Tim Hortons: Strengths, Weaknesses, Opportunities, Threats

A closer look at the Canadian coffee and donut juggernaut.

The Motley Fool

A good way to size up a company and its market position is by conducting a SWOT analysis, looking at its internal strengths and weaknesses and external opportunities and threats.

Today, I’ll break down everything you need to know about Tim Hortons (TSX:THI)(NYSE:THI), the Canadian coffee and donut juggernaut, into delectable bite-sized portions.


  • Strong market share: It has a 27% share of dollars and 42% share of traffic in the Canadian Quick Service Restaurants category, more than next 15 chains combined.
  • Iconic brand: Tim Hortons ranks No. 1 on the Canadian Business Top 40 Brands list, and was included as one of the 100 brands that APCO Insight found to be “Most Loved” globally. In fact, Tim Hortons ranks higher on the emotional attachment list than competitors Starbucks and McDonald’s.
  • Financial discipline: Steadily increasing dividends are awarded every quarter like clockwork, starting with $0.07 every quarter in 2006 to $0.32 in the first quarter of 2014.
  • Steady financial indicators: Free cash flow over the past 12 months has totaled $378 million and was $356 million in fiscal 2013. This easily covered the $160 million and $156 million in dividend payments that were made during these periods and helps provide further evidence of the strength of the Tim Hortons franchise.
  • Investment in stores: Tim Hortons opened 261 locations in 2013, improved drive-thrus at more than 1,400 locations in Canada, and gave more than 300 restaurants in Canada and the U.S. “a more modern, contemporary look.”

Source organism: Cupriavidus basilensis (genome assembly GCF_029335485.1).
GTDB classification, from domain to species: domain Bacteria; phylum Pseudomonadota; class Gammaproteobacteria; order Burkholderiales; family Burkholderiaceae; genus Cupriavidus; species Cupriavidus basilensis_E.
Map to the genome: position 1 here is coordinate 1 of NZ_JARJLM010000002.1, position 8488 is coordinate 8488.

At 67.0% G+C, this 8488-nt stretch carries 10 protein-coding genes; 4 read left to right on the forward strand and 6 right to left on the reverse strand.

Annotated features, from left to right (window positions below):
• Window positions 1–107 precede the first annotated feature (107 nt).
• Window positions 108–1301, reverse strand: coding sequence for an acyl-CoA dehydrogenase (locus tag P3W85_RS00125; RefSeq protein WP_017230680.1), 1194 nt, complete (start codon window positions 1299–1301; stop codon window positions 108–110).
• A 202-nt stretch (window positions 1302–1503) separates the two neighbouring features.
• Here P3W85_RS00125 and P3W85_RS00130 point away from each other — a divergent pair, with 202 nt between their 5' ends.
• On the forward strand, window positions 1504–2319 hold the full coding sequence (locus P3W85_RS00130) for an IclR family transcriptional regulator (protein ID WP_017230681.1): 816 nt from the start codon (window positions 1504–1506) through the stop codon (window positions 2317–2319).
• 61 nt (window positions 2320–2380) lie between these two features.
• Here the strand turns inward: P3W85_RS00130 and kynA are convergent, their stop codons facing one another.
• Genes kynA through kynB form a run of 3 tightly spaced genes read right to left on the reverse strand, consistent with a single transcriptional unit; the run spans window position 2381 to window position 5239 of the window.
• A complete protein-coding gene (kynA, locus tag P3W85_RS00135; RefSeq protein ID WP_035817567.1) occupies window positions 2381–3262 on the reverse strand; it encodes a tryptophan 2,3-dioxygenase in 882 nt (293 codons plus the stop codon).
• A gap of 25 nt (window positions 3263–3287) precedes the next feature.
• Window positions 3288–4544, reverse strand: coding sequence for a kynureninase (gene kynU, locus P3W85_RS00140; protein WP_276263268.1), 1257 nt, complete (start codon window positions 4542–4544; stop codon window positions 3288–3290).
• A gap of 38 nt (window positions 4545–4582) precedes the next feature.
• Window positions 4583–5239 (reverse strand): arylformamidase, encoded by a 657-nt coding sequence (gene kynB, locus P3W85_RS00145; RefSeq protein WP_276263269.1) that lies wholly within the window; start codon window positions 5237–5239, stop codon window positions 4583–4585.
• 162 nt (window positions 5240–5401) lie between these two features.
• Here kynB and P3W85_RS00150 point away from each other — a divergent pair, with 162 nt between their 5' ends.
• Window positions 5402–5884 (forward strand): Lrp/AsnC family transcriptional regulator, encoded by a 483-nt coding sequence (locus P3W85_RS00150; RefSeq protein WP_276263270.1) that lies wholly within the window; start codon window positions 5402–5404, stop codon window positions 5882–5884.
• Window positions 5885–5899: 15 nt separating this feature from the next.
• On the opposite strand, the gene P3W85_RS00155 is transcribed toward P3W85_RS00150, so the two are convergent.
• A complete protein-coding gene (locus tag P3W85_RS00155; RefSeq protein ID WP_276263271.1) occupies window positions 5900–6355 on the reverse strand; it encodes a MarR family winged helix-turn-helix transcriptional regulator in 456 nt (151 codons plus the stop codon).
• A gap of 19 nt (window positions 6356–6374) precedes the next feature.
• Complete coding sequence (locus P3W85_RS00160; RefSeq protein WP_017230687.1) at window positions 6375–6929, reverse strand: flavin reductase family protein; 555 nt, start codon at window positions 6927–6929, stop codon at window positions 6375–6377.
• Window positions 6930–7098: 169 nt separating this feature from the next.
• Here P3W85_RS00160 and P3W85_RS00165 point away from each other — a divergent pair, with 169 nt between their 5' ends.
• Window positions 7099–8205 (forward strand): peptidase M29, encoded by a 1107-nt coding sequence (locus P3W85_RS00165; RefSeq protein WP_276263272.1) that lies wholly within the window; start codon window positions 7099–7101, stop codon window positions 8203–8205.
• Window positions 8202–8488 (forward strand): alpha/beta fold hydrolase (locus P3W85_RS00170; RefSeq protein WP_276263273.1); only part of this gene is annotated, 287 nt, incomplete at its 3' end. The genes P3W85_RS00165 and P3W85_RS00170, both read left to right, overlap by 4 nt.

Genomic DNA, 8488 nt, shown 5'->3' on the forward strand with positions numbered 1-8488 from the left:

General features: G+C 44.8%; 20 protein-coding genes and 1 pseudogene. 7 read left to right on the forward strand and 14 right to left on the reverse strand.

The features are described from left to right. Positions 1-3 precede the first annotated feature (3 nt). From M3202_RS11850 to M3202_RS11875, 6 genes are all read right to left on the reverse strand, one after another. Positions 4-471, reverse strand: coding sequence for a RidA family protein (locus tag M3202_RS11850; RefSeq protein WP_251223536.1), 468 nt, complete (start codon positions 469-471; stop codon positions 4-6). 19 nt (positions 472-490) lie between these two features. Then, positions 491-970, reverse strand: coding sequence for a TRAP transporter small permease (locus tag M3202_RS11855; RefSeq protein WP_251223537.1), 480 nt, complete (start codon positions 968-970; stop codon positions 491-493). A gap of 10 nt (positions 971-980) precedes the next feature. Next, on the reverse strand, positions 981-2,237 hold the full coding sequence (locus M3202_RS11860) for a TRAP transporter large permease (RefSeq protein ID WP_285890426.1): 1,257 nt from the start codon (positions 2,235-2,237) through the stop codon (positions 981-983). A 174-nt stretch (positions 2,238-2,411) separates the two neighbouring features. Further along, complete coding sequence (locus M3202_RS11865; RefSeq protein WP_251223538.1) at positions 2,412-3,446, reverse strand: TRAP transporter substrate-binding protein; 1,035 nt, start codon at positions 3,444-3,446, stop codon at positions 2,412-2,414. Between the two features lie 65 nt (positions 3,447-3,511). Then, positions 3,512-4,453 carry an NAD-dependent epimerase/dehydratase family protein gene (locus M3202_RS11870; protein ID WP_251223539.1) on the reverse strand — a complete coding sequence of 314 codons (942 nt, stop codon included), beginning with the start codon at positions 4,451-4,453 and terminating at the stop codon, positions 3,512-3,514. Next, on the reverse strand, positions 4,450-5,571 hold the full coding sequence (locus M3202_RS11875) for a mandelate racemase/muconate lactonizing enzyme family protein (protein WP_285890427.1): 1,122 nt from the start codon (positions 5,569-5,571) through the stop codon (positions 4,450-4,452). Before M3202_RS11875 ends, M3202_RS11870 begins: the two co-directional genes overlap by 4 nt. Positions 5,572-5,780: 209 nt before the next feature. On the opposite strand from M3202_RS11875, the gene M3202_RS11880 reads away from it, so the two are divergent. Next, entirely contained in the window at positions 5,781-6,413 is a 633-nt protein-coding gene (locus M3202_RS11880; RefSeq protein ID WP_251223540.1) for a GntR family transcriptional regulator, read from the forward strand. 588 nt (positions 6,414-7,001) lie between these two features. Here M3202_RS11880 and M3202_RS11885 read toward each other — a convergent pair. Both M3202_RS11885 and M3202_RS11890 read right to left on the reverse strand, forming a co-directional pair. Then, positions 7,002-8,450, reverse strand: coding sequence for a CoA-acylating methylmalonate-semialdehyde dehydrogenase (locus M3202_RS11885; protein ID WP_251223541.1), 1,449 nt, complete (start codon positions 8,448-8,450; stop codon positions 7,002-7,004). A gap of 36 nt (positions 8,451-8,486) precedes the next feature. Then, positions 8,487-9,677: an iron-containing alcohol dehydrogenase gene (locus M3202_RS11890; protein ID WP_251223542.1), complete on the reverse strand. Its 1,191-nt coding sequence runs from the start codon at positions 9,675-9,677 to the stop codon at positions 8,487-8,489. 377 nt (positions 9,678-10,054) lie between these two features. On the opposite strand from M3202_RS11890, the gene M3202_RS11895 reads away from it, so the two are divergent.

• Well-established but still growing: The company’s 2014 financial outlook includes a total of 215 to 255 restaurant openings in Canada, the U.S., and the Gulf Cooperation Council, including 140 to 160 locations in Canada and 40 to 60 full-serve restaurants in the U.S.


  • Declining profitability for franchisees and store owners: A highly publicized class-action lawsuit has drawn attention to allegations that Tim Hortons was requiring franchisees to sell new lunch menu items at a loss.
  • U.S. expansion has been sluggish: Tim Hortons has only a 2.7% market share in the highly saturated American market according to Technomic. After 36 closings in New England in 2011, Tim Hortons is coming back aggressively with plans to open 300 stores in the next four years, but it is uncertain now whether that strategy will be successful.
  • Same-store-sales red flags: Yearly same-store-sales growth in both Canada and U.S. has declined every year from 2011 to 2013. In 2013 in both Canada and the U.S., Tim Hortons missed its same-store-sales growth targets. A “persistently challenged economic environment of [the] quick service restaurant industry” was blamed.


  • Innovation: Tim Hortons is already testing new ways to stay competitive. These include K-Cup home coffee prodicts, new coffee blends, mobile payments, and express lines for improved service.
  •  “Brunch and Brinner”: All-day breakfast options are growing in popularity, and with many 24-hour locations, Tim Hortons could benefit from a steady traffic of people seeking breakfast later in the day.